Innovation is essential if countries want to remain competitive in the globalized economy. Whether discussing the role of universities in promoting innovation, or analyzing German and American science and technology policies to promote green energy, AICGS’ research on innovation is an important tool for understanding how innovation can enhance German-American relations and the position of both countries in a globalized world.
AICGS Senior Fellow Dr. Tim Stuchtey explains the attempts at constitutional reform in Germany regarding higher education and the positive outcomes of such a move.
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The “creative economy” is an important economic factor in Germany, write former Deutsche Bank/AICGS Fellow Thomas Dapp and Philipp Ehmer, producing goods and services worth over 60 billion euros in 2009. The industry has significant growth potential for the future, but some changes within the sector are necessary – namely some changes to copyright and patent statutes – to achieve the maximum growth potential.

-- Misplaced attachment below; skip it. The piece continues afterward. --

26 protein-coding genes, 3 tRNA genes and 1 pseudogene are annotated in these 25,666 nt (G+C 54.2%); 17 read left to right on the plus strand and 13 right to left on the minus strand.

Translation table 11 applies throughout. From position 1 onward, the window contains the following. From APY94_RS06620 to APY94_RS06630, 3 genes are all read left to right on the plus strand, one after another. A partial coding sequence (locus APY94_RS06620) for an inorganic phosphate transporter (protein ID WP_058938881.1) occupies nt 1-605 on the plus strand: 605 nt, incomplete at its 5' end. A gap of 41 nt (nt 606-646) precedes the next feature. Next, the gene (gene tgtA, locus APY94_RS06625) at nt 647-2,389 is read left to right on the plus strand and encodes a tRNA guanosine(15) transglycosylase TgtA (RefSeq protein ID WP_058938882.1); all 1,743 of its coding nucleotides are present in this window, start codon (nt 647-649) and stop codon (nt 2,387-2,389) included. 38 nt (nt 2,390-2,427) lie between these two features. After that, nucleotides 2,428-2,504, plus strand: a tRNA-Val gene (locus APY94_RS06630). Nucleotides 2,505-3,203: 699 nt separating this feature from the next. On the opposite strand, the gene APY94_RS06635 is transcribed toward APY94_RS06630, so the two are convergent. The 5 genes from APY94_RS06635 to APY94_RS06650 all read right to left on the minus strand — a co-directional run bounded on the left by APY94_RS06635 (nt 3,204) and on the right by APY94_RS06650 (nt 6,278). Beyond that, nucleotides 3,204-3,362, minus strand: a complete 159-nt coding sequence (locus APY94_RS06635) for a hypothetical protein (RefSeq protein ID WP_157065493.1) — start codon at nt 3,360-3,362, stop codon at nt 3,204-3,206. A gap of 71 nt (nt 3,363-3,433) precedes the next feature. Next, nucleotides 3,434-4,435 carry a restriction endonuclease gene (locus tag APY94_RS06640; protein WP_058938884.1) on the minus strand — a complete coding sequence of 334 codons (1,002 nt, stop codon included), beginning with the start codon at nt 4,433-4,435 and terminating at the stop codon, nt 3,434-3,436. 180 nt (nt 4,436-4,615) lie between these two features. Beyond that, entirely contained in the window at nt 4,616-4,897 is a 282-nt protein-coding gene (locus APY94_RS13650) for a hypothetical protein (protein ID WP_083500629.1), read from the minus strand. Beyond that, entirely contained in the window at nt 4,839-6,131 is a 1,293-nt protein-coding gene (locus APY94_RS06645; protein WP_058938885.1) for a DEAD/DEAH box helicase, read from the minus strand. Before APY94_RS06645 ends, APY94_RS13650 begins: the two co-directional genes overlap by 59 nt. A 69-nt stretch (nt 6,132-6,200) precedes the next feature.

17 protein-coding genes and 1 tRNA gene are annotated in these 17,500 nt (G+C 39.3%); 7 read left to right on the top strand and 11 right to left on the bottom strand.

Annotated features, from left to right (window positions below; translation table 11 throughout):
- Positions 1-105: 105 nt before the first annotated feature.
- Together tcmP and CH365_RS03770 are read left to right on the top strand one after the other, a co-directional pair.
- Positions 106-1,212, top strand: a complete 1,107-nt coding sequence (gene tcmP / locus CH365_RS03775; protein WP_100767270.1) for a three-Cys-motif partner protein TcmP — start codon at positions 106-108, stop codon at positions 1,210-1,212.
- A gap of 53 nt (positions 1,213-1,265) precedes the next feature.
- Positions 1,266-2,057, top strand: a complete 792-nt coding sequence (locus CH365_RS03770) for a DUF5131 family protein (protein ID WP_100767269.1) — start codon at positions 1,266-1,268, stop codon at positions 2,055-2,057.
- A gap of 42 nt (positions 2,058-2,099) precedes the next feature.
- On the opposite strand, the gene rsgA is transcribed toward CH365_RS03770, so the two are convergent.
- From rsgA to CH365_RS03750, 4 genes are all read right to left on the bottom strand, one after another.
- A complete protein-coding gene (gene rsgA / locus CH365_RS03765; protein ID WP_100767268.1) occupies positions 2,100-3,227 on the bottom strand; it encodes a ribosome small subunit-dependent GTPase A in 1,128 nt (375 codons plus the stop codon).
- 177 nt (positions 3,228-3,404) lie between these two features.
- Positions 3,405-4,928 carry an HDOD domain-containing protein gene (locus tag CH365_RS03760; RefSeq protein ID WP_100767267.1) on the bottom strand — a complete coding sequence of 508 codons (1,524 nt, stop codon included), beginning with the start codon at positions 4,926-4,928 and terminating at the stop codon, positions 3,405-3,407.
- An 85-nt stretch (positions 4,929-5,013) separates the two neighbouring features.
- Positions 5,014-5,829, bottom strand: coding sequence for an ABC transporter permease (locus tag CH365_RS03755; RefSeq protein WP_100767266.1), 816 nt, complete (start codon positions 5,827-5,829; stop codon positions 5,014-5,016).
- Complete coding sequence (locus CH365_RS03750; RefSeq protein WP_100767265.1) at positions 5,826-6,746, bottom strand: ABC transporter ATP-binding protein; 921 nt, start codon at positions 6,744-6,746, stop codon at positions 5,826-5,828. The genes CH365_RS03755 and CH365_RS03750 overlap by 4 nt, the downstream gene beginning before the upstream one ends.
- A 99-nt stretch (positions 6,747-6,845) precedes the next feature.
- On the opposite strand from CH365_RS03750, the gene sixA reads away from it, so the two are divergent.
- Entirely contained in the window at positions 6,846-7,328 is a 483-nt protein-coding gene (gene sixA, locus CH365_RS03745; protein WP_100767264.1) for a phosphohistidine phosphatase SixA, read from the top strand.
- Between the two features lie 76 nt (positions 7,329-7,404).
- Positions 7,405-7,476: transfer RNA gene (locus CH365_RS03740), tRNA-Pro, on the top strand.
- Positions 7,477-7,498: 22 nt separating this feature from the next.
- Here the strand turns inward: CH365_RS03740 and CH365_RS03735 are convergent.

While American education policy has mostly been conducted at the local level, recent reform efforts have been enacted at the federal level. These reforms, however, have been conducted in ‘isolation’ and with minimal consideration for international evaluations like the OECD’s PISA studies, writes Dr. Kerstin Martens, AICGS Visiting Fellow in fall 2010. Why are such reforms carried out independently of international studies? Dr. Martens examines this issue in her essay.